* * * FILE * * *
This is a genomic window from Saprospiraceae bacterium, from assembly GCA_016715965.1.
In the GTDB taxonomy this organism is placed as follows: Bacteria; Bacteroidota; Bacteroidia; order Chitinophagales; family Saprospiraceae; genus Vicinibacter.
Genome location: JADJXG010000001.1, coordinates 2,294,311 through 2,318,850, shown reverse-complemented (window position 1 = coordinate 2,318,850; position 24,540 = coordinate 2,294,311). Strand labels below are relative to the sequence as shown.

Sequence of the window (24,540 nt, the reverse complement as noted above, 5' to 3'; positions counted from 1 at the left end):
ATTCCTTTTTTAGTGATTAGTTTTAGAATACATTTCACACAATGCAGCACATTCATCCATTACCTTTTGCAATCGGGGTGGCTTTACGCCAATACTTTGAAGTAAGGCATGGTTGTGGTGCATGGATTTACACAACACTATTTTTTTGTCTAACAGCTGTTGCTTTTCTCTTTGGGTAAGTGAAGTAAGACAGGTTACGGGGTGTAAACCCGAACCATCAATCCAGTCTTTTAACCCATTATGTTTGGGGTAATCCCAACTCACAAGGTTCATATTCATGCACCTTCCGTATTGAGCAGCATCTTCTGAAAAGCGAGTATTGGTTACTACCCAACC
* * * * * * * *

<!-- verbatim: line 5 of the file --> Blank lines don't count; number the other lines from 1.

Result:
ATTCCTTTTTTAGTGATTAGTTTTAGAATACATTTCACACAATGCAGCACATTCATCCATTACCTTTTGCAATCGGGGTGGCTTTACGCCAATACTTTGAAGTAAGGCATGGTTGTGGTGCATGGATTTACACAACACTATTTTTTTGTCTAACAGCTGTTGCTTTTCTCTTTGGGTAAGTGAAGTAAGACAGGTTACGGGGTGTAAACCCGAACCATCAATCCAGTCTTTTAACCCATTATGTTTGGGGTAATCCCAACTCACAAGGTTCATATTCATGCACCTTCCGTATTGAGCAGCATCTTCTGAAAAGCGAGTATTGGTTACTACCCAACC